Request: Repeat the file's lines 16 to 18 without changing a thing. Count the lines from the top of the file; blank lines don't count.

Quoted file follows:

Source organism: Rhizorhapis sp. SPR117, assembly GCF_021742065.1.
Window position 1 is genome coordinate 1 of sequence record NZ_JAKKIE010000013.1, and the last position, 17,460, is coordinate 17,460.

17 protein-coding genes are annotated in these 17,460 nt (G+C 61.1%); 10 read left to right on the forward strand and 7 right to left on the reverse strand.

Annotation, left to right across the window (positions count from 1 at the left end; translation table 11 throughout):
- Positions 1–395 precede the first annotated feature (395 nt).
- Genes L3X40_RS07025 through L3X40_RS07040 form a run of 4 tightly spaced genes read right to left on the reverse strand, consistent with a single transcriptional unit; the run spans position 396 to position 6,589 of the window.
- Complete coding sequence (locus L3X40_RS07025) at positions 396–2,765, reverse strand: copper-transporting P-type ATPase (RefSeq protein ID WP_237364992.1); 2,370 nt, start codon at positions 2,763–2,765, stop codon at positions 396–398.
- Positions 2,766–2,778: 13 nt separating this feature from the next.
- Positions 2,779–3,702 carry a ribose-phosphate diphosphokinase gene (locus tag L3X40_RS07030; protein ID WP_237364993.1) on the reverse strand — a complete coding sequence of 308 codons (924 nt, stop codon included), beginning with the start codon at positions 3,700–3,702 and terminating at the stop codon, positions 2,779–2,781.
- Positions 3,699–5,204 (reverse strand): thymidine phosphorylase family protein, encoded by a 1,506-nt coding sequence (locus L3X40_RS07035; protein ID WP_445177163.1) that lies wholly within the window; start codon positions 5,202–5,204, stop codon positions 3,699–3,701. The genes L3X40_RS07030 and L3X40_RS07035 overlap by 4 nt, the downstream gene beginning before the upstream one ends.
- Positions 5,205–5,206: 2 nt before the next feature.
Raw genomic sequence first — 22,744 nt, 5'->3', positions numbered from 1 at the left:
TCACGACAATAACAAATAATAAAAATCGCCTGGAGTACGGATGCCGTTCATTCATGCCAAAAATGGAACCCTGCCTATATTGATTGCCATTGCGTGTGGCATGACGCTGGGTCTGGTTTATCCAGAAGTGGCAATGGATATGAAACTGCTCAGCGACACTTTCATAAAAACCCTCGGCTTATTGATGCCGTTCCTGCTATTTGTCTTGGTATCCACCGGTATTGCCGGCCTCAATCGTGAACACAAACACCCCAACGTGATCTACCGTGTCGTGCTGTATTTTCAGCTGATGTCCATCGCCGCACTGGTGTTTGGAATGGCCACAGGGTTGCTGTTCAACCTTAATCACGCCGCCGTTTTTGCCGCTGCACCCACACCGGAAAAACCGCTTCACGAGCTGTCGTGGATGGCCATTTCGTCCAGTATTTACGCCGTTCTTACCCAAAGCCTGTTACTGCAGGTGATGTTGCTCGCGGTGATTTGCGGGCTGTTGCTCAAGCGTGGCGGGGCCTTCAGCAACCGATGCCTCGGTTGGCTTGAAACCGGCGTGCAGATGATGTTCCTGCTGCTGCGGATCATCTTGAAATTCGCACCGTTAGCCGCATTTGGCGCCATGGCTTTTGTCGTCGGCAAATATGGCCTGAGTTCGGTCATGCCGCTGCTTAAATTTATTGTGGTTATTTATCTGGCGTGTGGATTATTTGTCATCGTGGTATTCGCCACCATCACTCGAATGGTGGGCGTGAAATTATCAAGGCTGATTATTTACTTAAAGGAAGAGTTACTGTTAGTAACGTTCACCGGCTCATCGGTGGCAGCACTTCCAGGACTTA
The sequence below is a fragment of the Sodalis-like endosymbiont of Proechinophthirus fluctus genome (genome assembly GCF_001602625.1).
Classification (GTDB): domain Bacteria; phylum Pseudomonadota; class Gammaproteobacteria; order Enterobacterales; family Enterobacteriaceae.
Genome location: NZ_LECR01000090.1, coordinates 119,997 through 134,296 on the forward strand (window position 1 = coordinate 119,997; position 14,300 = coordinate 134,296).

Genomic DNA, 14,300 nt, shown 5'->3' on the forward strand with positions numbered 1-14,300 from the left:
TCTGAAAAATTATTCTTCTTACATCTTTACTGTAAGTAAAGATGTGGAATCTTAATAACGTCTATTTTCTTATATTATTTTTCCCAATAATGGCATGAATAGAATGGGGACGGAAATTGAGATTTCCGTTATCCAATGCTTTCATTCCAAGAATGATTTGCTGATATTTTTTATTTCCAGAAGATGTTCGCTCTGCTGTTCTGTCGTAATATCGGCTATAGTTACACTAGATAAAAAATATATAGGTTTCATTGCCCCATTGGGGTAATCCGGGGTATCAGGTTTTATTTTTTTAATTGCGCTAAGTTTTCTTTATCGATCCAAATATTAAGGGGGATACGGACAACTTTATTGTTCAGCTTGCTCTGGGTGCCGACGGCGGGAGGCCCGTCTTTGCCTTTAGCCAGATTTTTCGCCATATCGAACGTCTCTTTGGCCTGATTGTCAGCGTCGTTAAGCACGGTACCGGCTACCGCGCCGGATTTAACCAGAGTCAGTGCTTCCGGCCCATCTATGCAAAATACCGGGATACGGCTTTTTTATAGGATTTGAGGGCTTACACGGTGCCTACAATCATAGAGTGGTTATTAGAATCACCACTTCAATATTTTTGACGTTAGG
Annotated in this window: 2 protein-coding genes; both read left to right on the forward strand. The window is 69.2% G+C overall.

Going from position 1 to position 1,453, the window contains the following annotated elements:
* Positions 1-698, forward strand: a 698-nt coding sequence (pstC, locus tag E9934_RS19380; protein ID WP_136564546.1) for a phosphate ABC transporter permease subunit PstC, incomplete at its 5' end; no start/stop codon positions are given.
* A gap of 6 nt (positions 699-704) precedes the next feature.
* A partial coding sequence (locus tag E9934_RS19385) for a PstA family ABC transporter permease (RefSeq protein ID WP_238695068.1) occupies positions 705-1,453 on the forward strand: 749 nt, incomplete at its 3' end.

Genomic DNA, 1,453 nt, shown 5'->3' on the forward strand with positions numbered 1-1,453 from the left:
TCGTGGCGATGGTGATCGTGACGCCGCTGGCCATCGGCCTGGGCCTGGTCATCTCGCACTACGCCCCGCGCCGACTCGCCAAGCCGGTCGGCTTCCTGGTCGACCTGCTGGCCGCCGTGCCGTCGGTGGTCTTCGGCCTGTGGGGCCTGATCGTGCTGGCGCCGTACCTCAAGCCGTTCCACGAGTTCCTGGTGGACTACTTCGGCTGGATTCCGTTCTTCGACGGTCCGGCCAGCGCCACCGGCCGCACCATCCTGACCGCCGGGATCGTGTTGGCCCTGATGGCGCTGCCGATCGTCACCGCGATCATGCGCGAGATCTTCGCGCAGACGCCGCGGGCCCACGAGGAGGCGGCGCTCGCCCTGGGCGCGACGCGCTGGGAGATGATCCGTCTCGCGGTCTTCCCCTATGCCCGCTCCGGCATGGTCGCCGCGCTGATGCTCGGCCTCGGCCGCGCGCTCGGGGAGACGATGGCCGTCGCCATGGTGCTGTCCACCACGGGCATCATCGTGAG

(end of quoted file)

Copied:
Genome location: NZ_LECR01000090.1, coordinates 119,997 through 134,296 on the forward strand (window position 1 = coordinate 119,997; position 14,300 = coordinate 134,296).

Genomic DNA, 14,300 nt, shown 5'->3' on the forward strand with positions numbered 1-14,300 from the left:
TCTGAAAAATTATTCTTCTTACATCTTTACTGTAAGTAAAGATGTGGAATCTTAATAACGTCTATTTTCTTATATTATTTTTCCCAATAATGGCATGAATAGAATGGGGACGGAAATTGAGATTTCCGTTATCCAATGCTTTCATTCCAAGAATGATTTGCTGATATTTTTTATTTCCAGAAGATGTTCGCTCTGCTGTTCTGTCGTAATATCGGCTATAGTTACACTAGATAAAAAATATATAGGTTTCATTGCCCCATTGGGGTAATCCGGGGTATCAGGTTTTATTTTTTTAATTGCGCTAAGTTTTCTTTATCGATCCAAATATTAAGGGGGATACGGACAACTTTATTGTTCAGCTTGCTCTGGGTGCCGACGGCGGGAGGCCCGTCTTTGCCTTTAGCCAGATTTTTCGCCATATCGAACGTCTCTTTGGCCTGATTGTCAGCGTCGTTAAGCACGGTACCGGCTACCGCGCCGGATTTAACCAGAGTCAGTGCTTCCGGCCCATCTATGCAAAATACCGGGATACGGCTTTTTTATAGGATTTGAGGGCTTACACGGTGCCTACAATCATAGAGTGGTTATTAGAATCACCACTTCAATATTTTTGACGTTAGG